The Reserve Bank of India's chief Duvvuri Subbarao pushed ahead with a rate hike at the October monetary policy meeting, overruling a majority of external members of advisory panel who had argued for a pause, minutes released on Thursday showed.
Five of the seven external members of the technical panel on monetary policy, which is advisory in nature and has no voting powers, suggested the repo rate be kept unchanged at 8.25 percent, while one member had called for a 25 basis points increase.
One member was not present at the meeting and didn't present her views. The minutes did not release the views of the governor and his deputies. Subbarao, however, went against the recommendations and hiked the repo rate by 25 basis points, but signaled a hold in the December policy.
The increase, which was the 13th in a tightening cycle that began in early 2010, was possibly also the final one, on expectations that persistently high inflation will finally begin to ease starting in December.
I think the central bank was just worried about the high inflationary pressures and they didn't want to be seen as having lost their guard, said Rupa Rege Nitsure, chief economist at Bank of Baroda. However, they have hiked rates two times and banks have not transmitted, so they have clearly exhausted the space to hike further. Demand for credit has also dried up, she added.
The RBI's technical advisory panel on monetary policy has twelve members - the Governor, the four deputy governors, and seven external experts.
The RBI released minutes of the technical advisory committee on monetary policy that was held on Oct. 19. The central bank takes into account the advice of the committee but the final decision lies with the RBI chief.
The RBI releases the minutes of the meeting of the technical committee about a month after the quarterly policy statement. The minutes do not specify the policy stance adopted by individual members and often does not indicate the views of all members of the panel.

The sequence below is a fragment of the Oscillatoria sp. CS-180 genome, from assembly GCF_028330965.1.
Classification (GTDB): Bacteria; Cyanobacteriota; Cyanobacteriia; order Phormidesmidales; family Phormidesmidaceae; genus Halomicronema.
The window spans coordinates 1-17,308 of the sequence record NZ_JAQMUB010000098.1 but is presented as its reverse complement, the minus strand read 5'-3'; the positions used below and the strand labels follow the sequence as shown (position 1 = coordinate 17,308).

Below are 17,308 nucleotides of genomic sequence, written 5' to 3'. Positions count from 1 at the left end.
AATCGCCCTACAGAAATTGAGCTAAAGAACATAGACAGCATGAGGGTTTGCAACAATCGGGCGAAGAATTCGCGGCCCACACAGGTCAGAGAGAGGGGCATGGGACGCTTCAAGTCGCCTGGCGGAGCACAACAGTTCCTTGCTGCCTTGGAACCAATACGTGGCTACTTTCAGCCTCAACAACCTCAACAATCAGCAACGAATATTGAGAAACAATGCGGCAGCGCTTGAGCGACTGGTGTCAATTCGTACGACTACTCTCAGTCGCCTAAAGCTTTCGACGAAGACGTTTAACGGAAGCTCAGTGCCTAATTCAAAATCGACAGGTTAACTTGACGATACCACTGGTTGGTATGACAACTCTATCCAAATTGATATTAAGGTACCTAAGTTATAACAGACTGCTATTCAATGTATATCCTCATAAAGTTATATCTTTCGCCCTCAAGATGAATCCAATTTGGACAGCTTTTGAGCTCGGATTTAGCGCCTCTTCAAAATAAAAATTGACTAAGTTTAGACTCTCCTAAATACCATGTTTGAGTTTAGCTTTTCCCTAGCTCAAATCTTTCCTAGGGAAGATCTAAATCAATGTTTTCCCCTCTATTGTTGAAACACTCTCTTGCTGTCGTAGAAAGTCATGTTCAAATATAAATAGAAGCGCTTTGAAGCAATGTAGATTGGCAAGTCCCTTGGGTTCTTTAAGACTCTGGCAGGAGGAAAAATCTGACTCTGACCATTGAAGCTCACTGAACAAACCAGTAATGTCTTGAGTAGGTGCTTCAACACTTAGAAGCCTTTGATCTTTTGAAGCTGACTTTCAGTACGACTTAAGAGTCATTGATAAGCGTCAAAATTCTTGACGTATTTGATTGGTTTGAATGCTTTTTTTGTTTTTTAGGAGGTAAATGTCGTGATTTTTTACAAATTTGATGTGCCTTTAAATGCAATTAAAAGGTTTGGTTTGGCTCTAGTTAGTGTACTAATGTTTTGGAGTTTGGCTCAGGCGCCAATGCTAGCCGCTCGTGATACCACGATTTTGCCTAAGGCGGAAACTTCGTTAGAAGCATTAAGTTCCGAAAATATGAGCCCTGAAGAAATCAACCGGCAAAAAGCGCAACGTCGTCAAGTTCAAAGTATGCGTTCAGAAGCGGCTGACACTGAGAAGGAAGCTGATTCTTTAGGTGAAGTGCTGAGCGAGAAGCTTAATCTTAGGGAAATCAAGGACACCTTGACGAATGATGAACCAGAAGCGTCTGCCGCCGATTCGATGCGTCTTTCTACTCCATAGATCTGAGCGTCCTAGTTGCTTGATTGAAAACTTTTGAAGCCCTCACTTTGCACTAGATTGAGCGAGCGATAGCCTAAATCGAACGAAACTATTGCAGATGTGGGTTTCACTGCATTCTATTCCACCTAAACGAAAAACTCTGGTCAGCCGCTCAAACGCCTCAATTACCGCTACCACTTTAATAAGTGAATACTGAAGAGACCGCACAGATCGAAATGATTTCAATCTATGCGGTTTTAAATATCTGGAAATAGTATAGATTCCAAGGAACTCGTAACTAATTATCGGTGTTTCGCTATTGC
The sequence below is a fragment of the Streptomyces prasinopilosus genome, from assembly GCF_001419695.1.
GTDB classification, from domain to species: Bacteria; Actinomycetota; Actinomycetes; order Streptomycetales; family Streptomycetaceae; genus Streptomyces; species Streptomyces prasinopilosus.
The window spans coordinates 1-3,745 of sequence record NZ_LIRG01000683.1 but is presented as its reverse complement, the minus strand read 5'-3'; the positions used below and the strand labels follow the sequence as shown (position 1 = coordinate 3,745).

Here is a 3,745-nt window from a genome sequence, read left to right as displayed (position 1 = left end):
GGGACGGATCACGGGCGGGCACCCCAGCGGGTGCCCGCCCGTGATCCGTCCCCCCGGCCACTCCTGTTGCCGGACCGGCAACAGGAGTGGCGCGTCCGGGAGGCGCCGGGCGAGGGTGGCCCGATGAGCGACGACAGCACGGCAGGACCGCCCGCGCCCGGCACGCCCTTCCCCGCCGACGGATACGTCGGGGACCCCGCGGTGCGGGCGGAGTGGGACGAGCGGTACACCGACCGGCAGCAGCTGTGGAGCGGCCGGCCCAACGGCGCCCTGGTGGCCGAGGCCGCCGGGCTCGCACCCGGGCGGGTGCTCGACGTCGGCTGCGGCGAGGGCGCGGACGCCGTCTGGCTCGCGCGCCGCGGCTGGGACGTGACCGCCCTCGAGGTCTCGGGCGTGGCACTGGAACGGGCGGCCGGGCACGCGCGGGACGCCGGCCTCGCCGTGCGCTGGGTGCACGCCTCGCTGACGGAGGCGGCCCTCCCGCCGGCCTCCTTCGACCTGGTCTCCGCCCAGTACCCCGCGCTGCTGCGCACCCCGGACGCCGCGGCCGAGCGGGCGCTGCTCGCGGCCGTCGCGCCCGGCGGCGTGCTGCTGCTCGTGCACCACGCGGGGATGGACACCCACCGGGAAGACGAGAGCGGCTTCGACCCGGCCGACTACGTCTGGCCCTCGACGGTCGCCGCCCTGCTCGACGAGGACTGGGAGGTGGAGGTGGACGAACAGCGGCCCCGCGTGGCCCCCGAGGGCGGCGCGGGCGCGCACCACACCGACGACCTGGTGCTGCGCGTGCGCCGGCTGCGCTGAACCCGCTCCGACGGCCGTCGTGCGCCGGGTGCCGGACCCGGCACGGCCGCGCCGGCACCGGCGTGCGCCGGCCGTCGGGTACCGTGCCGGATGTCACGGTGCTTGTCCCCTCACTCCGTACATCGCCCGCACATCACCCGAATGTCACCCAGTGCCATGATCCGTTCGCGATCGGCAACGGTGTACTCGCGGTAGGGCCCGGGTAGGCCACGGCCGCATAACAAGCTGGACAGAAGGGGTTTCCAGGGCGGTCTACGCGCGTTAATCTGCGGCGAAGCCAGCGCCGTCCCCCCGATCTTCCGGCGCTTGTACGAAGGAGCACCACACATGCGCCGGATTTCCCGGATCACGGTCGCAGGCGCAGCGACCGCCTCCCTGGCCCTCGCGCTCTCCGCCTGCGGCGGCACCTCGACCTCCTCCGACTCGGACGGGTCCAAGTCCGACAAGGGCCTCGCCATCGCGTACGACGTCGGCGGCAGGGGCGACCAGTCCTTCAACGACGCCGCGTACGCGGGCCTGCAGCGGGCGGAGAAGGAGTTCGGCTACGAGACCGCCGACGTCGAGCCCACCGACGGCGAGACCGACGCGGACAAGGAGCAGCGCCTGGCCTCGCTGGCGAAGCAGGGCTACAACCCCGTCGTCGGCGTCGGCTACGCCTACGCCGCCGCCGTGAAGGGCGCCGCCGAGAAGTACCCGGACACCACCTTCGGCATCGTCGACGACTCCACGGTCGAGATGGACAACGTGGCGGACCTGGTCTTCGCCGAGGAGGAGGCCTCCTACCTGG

The minutes showed that one external member suggested a 25 bps hike in the statutory liquidity ratio (SLR) to curtail bank borrowing from the RBI's liquidity window. Another member recommended allowing some nominal exchange rate appreciation to reduce cost pressures on economy, the minutes showed.
Some members also raised concerns over the high fiscal deficit and the risk of slippage in current fiscal year. The government's target for fiscal deficit stands at 4.6 percent currently, but most private economists expect it to rise to as much as 5.6 percent. All members observed that inflation was a major concern and would not ease immediately, it showed.
Those who argued against the rate hike said inflation was driven by external and supply side factors and thus rate hikes were hurting investment and growth, without curbing inflation.
In view of slowing global economy, it was expected that the global commodity prices may soften gradually, which should help moderate inflation, going forward, the minutes said, as a reason for some members to oppose the rate hike.
Latest data released earlier this week showed India's wholesale prices rose more than expected in October as the cost of food and fuel increased, raising doubts about the central bank's outlook that price pressures will abate by the end of the year.